Some of the reviews, Braun et al (2016) and Steindl et al (2017), describe how some people experience a fear response to self-compassion. Therefore, care needs to be taken when training course participants in self-compassion.

Rahimi-Ardabili (2018) is a systematic review of the efficacy of interventions that aim to increase self-compassion on nutrition habits, eating behaviours, body weight and body image. It looked at six studies and found that self-compassion can be beneficial for weight loss, nutrition behaviours, eating behaviours and body image. The studies had the aim of increasing self-compassion and assessed at least one of the following: nutrition habits, such as energy intake; eating behaviours, such as binge eating; body weight or BMI; or body image. All the studies indicated beneficial effects of self-compassion in healthy, normal weight or overweight people on factors such as weight loss and reduced body dissatisfaction. The results are consistent with the theory that self-compassion can alleviate barriers to healthy weight management, through improving emotional regulation, reducing self-critical thoughts, decreasing stress and increasing acceptance and psychological wellbeing. However, the number of studies was low and most of the studies had serious methodological limitations, in particular most of the studies included only women.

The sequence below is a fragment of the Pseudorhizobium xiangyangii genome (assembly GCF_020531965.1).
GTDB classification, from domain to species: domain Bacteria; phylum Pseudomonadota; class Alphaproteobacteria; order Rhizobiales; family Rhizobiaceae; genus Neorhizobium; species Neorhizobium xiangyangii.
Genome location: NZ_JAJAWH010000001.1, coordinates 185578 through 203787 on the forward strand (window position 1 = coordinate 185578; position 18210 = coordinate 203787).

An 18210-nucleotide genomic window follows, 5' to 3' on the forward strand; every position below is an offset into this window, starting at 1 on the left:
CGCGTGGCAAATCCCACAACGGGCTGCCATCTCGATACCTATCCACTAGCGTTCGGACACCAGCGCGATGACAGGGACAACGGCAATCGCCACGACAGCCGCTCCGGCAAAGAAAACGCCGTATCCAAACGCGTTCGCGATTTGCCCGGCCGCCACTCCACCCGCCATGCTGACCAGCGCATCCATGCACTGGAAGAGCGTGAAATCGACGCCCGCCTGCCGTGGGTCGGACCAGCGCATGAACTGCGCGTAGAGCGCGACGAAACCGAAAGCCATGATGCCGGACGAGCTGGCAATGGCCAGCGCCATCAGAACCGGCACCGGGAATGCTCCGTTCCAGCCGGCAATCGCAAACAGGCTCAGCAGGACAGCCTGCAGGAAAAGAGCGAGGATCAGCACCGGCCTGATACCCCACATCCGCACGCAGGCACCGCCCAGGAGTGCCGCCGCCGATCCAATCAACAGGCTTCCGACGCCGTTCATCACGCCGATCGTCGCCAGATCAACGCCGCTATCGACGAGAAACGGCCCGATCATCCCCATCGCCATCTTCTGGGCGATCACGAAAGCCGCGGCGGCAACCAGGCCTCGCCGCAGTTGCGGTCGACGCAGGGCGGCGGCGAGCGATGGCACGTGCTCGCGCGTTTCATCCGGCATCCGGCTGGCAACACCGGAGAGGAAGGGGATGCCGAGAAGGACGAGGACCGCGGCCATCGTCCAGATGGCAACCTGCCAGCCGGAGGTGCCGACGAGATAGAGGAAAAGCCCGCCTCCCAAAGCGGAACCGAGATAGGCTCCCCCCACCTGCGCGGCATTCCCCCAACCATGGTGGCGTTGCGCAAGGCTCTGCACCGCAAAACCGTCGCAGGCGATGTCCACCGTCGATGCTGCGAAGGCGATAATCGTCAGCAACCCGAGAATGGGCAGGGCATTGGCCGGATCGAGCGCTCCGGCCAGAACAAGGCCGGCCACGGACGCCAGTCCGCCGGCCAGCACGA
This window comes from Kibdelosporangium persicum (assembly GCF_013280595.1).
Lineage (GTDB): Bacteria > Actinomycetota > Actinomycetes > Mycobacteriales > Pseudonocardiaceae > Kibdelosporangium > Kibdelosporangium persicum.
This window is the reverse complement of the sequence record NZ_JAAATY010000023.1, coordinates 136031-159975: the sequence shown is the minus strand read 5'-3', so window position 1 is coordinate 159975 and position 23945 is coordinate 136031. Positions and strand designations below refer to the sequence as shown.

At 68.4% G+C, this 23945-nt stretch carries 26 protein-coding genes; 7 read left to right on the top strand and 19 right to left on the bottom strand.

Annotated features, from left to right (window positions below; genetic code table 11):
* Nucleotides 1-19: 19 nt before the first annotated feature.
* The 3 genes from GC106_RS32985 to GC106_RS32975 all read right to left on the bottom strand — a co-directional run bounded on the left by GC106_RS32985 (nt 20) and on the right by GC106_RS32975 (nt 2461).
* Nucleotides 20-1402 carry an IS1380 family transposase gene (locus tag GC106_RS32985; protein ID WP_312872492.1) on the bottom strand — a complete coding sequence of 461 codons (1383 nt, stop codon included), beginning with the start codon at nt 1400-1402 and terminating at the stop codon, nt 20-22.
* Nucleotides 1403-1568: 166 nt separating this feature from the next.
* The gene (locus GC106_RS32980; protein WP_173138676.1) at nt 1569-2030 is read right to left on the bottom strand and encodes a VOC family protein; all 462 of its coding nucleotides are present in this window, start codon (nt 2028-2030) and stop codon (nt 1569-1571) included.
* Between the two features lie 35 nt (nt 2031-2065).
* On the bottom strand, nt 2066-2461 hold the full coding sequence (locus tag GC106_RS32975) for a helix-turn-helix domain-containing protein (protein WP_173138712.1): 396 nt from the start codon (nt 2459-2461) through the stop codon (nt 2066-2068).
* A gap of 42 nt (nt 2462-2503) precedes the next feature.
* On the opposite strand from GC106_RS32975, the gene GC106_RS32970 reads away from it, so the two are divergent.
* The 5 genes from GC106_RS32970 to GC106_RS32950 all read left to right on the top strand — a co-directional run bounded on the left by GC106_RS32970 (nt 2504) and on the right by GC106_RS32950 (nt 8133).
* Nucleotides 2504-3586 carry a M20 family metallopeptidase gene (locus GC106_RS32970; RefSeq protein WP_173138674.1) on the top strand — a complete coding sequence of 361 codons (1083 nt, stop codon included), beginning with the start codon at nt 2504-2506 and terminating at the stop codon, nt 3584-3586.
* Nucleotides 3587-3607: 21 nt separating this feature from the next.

Turk et al (2020) is a systematic review and meta-analysis exploring if self-compassion is relevant to the pathology and treatment of eating and body image concerns. This study considered 59 previous quantitative, English language, peer reviewed studies, which used a self-compassion questionnaire and also measured eating or body image. It found that higher self-compassion was associated with lower eating pathology, reduced body-image concerns and greater positive body image with medium to strong effect sizes. It also found that self-compassion interventions for eating pathology and body image were effective and concludes that self-compassion appears to be an adaptive emotion regulation strategy in relation to eating disorders and body image concerns. Study limitations included that the studies were in English language and so may under-represent non-Western cultures and that they mainly included college age women.

Therefore, it seems that there is quite good evidence that self-compassion can help with problems of unhealthy eating behaviours and body image.

 

Written by Heather Regan-Addis

Heather Regan-Addis is a Founder Member and Director of the Mindfulness Association.

Heather delivers training for the Mindfulness Association on our two Post Graduate Master’s degree courses as well as on our regular courses in Mindfulness, Compassion, Insight and on our Teacher training programmes.

Heather will be delivering a taster session with Q&A  for the Master’s Degree in Mindfulness & Compassion (with Teacher Qualification) ONLINE on Thursday November  18th at 7pm. You are welcome to join.

 

References:

Braun et al, 2016 – https://www.sciencedirect.com/science/article/pii/S1740144516301000

Rahimi-Ardabili et al, 2018 – https://link.springer.com/article/10.1007/s12671-017-0804-0

Steindl et al, 2017 – https://www.tandfonline.com/doi/abs/10.1111/cp.12126

Turk et al, 2020 – https://www.sciencedirect.com/science/article/pii/S0272735820300441